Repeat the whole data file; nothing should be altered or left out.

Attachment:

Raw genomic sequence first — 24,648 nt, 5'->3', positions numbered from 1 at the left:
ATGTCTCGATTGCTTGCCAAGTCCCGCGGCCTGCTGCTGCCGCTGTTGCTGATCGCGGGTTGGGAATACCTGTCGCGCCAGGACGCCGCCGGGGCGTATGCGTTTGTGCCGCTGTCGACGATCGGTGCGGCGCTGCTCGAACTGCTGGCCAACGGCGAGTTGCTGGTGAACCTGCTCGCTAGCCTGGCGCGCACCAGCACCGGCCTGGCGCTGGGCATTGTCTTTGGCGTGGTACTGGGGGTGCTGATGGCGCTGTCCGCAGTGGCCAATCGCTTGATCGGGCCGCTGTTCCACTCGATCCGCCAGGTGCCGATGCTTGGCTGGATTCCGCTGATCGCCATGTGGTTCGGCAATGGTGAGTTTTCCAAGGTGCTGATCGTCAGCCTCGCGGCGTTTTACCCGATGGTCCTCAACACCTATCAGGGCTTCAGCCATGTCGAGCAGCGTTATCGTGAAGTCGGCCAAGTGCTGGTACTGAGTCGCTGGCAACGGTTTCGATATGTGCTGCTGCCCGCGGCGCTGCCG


Raw genomic sequence first — 24,648 nt, 5'->3', positions numbered from 1 at the left:
ATGTCTCGATTGCTTGCCAAGTCCCGCGGCCTGCTGCTGCCGCTGTTGCTGATCGCGGGTTGGGAATACCTGTCGCGCCAGGACGCCGCCGGGGCGTATGCGTTTGTGCCGCTGTCGACGATCGGTGCGGCGCTGCTCGAACTGCTGGCCAACGGCGAGTTGCTGGTGAACCTGCTCGCTAGCCTGGCGCGCACCAGCACCGGCCTGGCGCTGGGCATTGTCTTTGGCGTGGTACTGGGGGTGCTGATGGCGCTGTCCGCAGTGGCCAATCGCTTGATCGGGCCGCTGTTCCACTCGATCCGCCAGGTGCCGATGCTTGGCTGGATTCCGCTGATCGCCATGTGGTTCGGCAATGGTGAGTTTTCCAAGGTGCTGATCGTCAGCCTCGCGGCGTTTTACCCGATGGTCCTCAACACCTATCAGGGCTTCAGCCATGTCGAGCAGCGTTATCGTGAAGTCGGCCAAGTGCTGGTACTGAGTCGCTGGCAACGGTTTCGATATGTGCTGCTGCCCGCGGCGCTGCCG